European respondents notably were the least concerned with regulatory developments over the next 12 months at only 40%. Similarly, only 16% of European respondents were concerned with an increased reliance on self-reporting despite the implementation of the EU Whistleblower Directive. However, progress may nonetheless continue. Forthcoming changes in EU AML/Countering the Financing of Terrorism (CFT) legislation (as proposed by the European Commission in July 2021) may lead to increased enforcement action and larger fines issued within the EU in the coming years.3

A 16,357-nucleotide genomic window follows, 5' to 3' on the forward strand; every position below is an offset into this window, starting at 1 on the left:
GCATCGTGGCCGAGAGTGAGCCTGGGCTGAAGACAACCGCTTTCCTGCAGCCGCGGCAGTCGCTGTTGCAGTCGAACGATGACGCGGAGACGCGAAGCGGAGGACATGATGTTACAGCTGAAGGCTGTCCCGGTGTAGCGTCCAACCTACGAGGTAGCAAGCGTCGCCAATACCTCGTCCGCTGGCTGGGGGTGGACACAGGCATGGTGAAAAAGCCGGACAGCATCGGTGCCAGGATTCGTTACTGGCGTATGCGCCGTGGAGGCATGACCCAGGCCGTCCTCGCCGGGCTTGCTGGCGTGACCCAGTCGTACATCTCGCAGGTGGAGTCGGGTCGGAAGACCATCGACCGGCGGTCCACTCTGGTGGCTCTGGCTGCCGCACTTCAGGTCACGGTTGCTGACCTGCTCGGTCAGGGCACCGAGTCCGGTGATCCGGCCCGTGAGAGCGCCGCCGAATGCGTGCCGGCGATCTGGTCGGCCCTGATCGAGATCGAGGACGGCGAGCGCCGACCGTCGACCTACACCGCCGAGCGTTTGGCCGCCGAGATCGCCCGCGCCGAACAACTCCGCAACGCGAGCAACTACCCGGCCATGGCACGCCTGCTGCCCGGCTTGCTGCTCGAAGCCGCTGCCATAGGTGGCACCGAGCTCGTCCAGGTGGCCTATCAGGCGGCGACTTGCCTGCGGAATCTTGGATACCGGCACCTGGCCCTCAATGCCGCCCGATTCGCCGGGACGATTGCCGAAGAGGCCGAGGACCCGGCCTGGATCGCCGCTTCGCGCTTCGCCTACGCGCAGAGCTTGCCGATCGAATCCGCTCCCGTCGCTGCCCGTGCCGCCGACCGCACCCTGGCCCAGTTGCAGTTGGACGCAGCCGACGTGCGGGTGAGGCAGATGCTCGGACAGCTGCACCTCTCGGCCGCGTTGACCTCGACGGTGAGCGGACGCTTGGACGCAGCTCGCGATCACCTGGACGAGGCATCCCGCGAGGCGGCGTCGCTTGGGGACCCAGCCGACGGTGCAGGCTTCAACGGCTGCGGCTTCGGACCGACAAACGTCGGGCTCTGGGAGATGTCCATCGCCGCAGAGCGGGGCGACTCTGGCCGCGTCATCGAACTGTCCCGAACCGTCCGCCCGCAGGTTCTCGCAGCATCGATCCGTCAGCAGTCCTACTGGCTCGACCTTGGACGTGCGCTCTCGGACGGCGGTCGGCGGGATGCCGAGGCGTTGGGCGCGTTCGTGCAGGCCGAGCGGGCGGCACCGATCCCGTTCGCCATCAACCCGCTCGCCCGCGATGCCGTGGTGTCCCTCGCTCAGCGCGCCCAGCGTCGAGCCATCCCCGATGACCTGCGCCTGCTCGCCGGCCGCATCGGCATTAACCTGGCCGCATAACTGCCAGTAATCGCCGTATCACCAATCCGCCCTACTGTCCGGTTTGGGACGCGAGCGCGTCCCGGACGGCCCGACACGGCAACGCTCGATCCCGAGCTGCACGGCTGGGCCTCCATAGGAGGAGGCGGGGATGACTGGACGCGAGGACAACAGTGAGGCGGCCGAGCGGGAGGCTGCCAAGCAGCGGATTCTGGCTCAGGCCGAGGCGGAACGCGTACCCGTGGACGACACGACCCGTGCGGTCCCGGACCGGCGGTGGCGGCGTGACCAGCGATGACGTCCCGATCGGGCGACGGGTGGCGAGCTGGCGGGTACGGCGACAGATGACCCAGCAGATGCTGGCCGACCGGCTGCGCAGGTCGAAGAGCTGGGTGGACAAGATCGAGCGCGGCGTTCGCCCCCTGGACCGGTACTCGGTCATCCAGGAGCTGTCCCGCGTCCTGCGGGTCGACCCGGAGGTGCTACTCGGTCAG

Respondents in Asia Pacific might be reflecting on China’s sustained efforts to improve whistleblowing and aggressively enforce its anti-corruption laws. Recent laws such as the Supervision Law will strengthen President Xi’s anti-corruption campaign over the upcoming months.4 In June 2021, China also further complicated the complexity of compliance officer responsibilities by passing a new law that empowers the State Council to enact sanctions against those that implement sanctions against China. This codification of counter-sanctions leaves foreign corporations with the dilemma of which sanctions regimes they are required to comply with. Developments also continue elsewhere in the region. For example the Australian Senate has continued its gradual reform of the country’s anti-money laundering and counter-terrorism financing (AML/CTF) legislative framework.